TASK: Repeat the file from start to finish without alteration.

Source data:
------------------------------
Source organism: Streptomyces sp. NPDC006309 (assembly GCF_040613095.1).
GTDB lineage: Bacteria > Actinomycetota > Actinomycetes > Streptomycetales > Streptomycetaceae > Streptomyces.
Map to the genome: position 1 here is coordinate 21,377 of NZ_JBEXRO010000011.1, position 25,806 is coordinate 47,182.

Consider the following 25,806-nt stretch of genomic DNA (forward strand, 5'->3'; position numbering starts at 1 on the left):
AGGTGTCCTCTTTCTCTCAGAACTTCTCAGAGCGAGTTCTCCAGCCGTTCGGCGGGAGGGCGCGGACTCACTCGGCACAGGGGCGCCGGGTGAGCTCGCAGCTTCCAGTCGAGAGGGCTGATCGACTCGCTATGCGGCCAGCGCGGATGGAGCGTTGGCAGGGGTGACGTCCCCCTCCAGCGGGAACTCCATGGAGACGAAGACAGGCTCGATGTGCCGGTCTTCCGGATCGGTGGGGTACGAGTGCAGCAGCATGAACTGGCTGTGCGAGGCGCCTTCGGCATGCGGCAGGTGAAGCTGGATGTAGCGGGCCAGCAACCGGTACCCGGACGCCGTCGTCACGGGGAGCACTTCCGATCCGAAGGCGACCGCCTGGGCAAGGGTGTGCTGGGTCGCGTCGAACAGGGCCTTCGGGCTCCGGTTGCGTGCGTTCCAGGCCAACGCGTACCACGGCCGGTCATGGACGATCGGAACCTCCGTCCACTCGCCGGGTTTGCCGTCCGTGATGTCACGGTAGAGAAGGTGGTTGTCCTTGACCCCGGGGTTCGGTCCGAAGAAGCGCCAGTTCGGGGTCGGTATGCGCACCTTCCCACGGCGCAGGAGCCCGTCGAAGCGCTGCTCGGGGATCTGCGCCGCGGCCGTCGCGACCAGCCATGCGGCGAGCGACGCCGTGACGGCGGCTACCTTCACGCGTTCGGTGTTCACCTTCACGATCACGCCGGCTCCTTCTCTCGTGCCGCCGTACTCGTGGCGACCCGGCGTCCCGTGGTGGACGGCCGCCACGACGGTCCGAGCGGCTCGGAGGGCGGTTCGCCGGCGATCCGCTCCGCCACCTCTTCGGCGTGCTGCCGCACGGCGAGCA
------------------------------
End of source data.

Source organism: Streptomyces sp. NPDC006309 (assembly GCF_040613095.1).
GTDB lineage: Bacteria > Actinomycetota > Actinomycetes > Streptomycetales > Streptomycetaceae > Streptomyces.
Map to the genome: position 1 here is coordinate 21,377 of NZ_JBEXRO010000011.1, position 25,806 is coordinate 47,182.

Consider the following 25,806-nt stretch of genomic DNA (forward strand, 5'->3'; position numbering starts at 1 on the left):
AGGTGTCCTCTTTCTCTCAGAACTTCTCAGAGCGAGTTCTCCAGCCGTTCGGCGGGAGGGCGCGGACTCACTCGGCACAGGGGCGCCGGGTGAGCTCGCAGCTTCCAGTCGAGAGGGCTGATCGACTCGCTATGCGGCCAGCGCGGATGGAGCGTTGGCAGGGGTGACGTCCCCCTCCAGCGGGAACTCCATGGAGACGAAGACAGGCTCGATGTGCCGGTCTTCCGGATCGGTGGGGTACGAGTGCAGCAGCATGAACTGGCTGTGCGAGGCGCCTTCGGCATGCGGCAGGTGAAGCTGGATGTAGCGGGCCAGCAACCGGTACCCGGACGCCGTCGTCACGGGGAGCACTTCCGATCCGAAGGCGACCGCCTGGGCAAGGGTGTGCTGGGTCGCGTCGAACAGGGCCTTCGGGCTCCGGTTGCGTGCGTTCCAGGCCAACGCGTACCACGGCCGGTCATGGACGATCGGAACCTCCGTCCACTCGCCGGGTTTGCCGTCCGTGATGTCACGGTAGAGAAGGTGGTTGTCCTTGACCCCGGGGTTCGGTCCGAAGAAGCGCCAGTTCGGGGTCGGTATGCGCACCTTCCCACGGCGCAGGAGCCCGTCGAAGCGCTGCTCGGGGATCTGCGCCGCGGCCGTCGCGACCAGCCATGCGGCGAGCGACGCCGTGACGGCGGCTACCTTCACGCGTTCGGTGTTCACCTTCACGATCACGCCGGCTCCTTCTCTCGTGCCGCCGTACTCGTGGCGACCCGGCGTCCCGTGGTGGACGGCCGCCACGACGGTCCGAGCGGCTCGGAGGGCGGTTCGCCGGCGATCCGCTCCGCCACCTCTTCGGCGTGCTGCCGCACGGCGAGCA